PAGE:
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The Book of the Indians: Or, Biography and History of the Indians of North ...
Samuel G. Drake
Vista de fragmentos - 1976
affair afterwards agreed answer appears arms army arrived attack Boston brother brought called Captain captives carried cause Cherokees chief Church command considerable council court Creek death desired died discovered doubt enemy England English escaped fall father fear fell fight fire five force four French friends gave give given governor guns hands head Hist immediately Indians Island John killed king known land leave letter lived manner marched Massachusetts means meet mentioned Miantunnomoh miles murdered Narragansets nearly never night notice observed ordered party passed peace Pequots persons Philip Plimouth present prisoners probably reason received remained residence returned River sachem says seems sent shot side soon speak supposed taken thing told took town treaty tribe Uncas warriors whites wife wounded
Página 68 - fully glutted my vengeance. For my country, I rejoice at the beams of peace. But do not harbor a thought that mine is the joy of fear. Logan never felt fear. He trill not turn on his heel to save his life. Who is
Página 40 - for the chosen people of God." "Some had expired in fight,—the brands Still rusted in their bony hands,— In plague and famine some."—CAMPBELL. We will give here, from a curious work, f in the language of the author, an interesting passage, relating to this melancholy period of the history of the people of
Página 121 - of those they call regulars exposed all others, that were inclined to do their duty, to almost certain death, and at last, in despite of all the efforts of the officers to the contrary, they ran, as sheep pursued by dogs, and it was impossible to rally them."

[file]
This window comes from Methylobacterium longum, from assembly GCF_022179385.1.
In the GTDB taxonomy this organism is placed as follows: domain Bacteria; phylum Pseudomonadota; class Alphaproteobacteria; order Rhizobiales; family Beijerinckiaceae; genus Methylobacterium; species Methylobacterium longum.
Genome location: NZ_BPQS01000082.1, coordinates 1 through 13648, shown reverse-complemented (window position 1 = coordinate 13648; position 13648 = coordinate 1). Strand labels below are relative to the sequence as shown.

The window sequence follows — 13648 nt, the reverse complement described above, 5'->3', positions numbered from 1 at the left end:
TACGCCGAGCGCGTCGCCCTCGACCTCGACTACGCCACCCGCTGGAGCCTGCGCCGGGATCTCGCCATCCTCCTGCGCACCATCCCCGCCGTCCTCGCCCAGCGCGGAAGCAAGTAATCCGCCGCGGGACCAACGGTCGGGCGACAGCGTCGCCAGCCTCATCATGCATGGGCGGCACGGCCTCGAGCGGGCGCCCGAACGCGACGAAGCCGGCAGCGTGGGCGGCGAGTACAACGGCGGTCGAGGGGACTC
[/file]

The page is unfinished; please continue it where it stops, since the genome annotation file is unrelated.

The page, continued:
Página 46 - a very lusty man, in his best years, an able body, grave of countenance, and spare of speech ; in his attire little: or nothing differing from the rest of his followers, only in a great chain of white bone beads about his neck; and at it, behind his neck, hangs
Página 5 - Christ would never come here to destroy or disturb his absolute empire over them. But our Eliot was in such ill terms with the Devil, as to alarm him with sounding the silver trumpets of heaven in his territories, and make some noble and zealous attempts towards outing him of ancient possessions here. There were,
Página 42 - lit my pipe, waiting till the meeting should break up. I thought too that the man had mentioned something of beaver, and suspected it might be the subject of their meeting. So when they came out, I accosted my merchant. ' Well, Hans,' says I, ' I hope you have agreed to give more than 4*.
Página 19 - this globe, and birds grew silent, I began to settle, as my custom is, to take repose. Before mine eyes were fast closed, me tho't I saw a vision, at which my spirit was much troubled, and trembling at that doleful sight,a spirit cried aloud, 'Behold ! my son, whom I have cherished
Página 42 - some before this time. But they are still ignorant. You know our practice. If a white man, in travelling through our country, enters one of our cabins, we all treat him as I do you; we dry him if he is wet; we warm him if he
Página 107 - we do not understand these things ; we are told that your religion was given to your forefathers, and has been handed down from father to son. We also have a religion which was given to our forefathers, and has been handed down to us their children. We worship that way.